In certain areas of legal representation not affecting the merits of the cause or substantially prejudicing the rights of a client, a lawyer is entitled to make decisions on his own. But otherwise the authority to make decisions is exclusively that of the client and, if made within the framework of the law, such decisions are binding on his lawyer.

It follows then that if an attorney has, without the knowledge or consent of his client, abused process to the damage of another, the attorney acts outside the scope of his agency and the client should not be derivatively liable. See Barton v. Tombari, 120 Wn. 331, 207 P. 239 (1922); Restatement (Second) of Agency § 228(2) (1958); Restatement (Second) of Agency § 246, comment b (1958). Consequently dismissal of the action against the client should not be res judicata of the injured party's claim against the attorneys.

However, we think the undisputed record of the circumstances surrounding issuance of the writs of garnishment furnishes a basis by which the judgments of dismissal must be affirmed. That record shows the following sequence of occurrences under the following undisputed circumstances.

The garnishments were issued on May 19, 1969. In the decree of divorce entered on April 18, 1969, defendant Betty J. Fite was granted a money judgment against plaintiff for $131,800 exclusive of interest. This sum included $120,000 as property settlement, $10,000 as attorney's fees, and $1,800 for accounting fees. The basic award of $120,000 was payable as follows.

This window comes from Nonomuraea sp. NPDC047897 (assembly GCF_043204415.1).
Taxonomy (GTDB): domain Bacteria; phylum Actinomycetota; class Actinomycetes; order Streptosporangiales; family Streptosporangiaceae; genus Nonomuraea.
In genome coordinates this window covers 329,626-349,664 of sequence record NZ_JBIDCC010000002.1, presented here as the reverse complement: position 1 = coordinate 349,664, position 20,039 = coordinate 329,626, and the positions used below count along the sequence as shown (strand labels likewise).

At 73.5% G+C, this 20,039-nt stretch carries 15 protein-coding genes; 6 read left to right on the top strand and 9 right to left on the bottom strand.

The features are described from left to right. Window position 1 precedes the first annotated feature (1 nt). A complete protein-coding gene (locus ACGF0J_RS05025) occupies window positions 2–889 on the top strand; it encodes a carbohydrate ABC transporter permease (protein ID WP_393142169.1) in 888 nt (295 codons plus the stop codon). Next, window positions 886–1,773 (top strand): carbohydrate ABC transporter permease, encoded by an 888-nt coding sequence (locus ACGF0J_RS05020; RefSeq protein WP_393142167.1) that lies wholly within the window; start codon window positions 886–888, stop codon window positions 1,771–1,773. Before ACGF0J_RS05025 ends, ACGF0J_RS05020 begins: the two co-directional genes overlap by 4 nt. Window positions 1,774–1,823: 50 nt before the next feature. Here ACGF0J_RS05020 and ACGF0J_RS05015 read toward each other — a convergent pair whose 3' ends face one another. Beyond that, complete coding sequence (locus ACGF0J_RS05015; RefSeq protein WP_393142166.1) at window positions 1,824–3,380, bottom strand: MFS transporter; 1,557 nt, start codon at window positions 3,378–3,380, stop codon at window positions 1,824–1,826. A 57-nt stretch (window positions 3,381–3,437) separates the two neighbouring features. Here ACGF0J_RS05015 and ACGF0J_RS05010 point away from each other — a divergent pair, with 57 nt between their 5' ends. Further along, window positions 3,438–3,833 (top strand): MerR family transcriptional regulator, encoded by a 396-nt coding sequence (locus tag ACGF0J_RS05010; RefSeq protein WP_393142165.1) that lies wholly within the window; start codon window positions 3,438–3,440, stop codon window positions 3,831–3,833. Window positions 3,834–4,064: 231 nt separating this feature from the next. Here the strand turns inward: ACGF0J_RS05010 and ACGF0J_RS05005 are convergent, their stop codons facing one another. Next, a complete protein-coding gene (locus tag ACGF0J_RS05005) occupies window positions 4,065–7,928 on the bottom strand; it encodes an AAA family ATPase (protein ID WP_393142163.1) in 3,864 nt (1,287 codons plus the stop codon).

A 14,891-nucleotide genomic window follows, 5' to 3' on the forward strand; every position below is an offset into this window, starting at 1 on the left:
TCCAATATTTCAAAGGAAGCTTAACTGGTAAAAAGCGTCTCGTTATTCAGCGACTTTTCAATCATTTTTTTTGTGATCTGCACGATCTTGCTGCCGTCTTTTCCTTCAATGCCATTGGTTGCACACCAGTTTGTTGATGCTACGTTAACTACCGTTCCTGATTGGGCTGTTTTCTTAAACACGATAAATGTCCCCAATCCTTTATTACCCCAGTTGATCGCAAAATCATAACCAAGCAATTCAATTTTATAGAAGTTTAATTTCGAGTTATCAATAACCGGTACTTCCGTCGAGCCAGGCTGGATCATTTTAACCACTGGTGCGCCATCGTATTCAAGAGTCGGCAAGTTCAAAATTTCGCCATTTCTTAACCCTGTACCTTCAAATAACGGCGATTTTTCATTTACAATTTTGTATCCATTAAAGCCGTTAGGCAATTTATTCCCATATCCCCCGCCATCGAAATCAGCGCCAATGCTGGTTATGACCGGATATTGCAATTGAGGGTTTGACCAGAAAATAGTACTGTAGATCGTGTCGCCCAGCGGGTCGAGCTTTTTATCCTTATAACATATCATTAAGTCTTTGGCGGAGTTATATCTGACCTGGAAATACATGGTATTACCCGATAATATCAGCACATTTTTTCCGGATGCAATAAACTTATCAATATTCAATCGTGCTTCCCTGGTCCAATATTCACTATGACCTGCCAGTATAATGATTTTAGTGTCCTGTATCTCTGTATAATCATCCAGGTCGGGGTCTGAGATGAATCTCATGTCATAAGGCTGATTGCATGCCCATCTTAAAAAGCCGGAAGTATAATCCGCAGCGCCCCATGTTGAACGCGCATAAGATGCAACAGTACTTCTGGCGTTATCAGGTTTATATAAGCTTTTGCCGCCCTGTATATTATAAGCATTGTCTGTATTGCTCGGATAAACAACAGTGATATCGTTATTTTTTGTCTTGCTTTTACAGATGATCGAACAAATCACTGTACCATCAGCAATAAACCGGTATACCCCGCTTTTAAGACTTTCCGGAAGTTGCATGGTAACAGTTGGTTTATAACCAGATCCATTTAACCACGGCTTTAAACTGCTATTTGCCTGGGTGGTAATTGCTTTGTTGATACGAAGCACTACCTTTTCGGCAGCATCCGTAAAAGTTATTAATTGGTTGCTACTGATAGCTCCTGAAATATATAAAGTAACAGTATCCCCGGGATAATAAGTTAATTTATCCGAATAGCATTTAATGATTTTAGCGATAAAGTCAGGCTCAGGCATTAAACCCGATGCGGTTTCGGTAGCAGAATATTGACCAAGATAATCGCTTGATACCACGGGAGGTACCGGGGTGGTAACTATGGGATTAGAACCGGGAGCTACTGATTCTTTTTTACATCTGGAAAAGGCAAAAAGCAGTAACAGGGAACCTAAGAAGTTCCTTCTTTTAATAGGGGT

[T]he sum of $45,000.00 of which is immediately due and payable; the balance to be paid by plaintiff [Leslie R. Fite] in payments of not less than $15,000.00 per year, to be paid on or before the date of the annual anniversary of the Judgment, which balance shall bear interest at the rate of six percent (6%) per annum from the date of this Judgment, on the amounts unpaid; ..."

(Italics ours.)

As security for the entire sum, the decree required plaintiff to deposit with the clerk of court "upon entry of this Judgment" 50 percent of his stock in Walker Chevrolet Company.

Plaintiff Leslie R. Fite filed notice of appeal from the decree on May 5, 1969, together with a $300 cost bond. No attempt was made to supersede the judgment, nor did plaintiff deposit the Walker Chevrolet Company stock with the clerk of court, as required by the decree.

On May 13, 1969, prior to issuing the garnishments, a motion was filed on behalf of Betty J. Fite seeking an increase in support payments pending appeal; seeking to impound all assets of the parties pending appeal; seeking an order requiring plaintiff to deposit the property awarded to him by the decree, with any investments to be undertaken only with approval of either the defendant or the court, or in the alternative that a supersedeas bond be posted in an amount to be determined by the court.

On May 19, 1969, the trial court entered an order denying defendant's motion to impound assets or to require a supersedeas bond, and on that same day the writs of garnishment were issued on assets alleged to have a value of $500,000.

On May 26, 1969, on plaintiff's motion, the writs were ordered discharged by the trial court. On June 16, 1969, defendant's motion to reconsider dismissal of the writs of garnishment came on for hearing. After extensive argument, the trial judge in the divorce action ordered the writs of garnishment reinstated subject to dismissal only if plaintiff posted a supersedeas bond for $57,000 and deposited 50 percent of the Walker Chevrolet Company stock with the clerk of court. These conditions were subsequently met and on July 14, 1969, the writs of garnishment were finally discharged.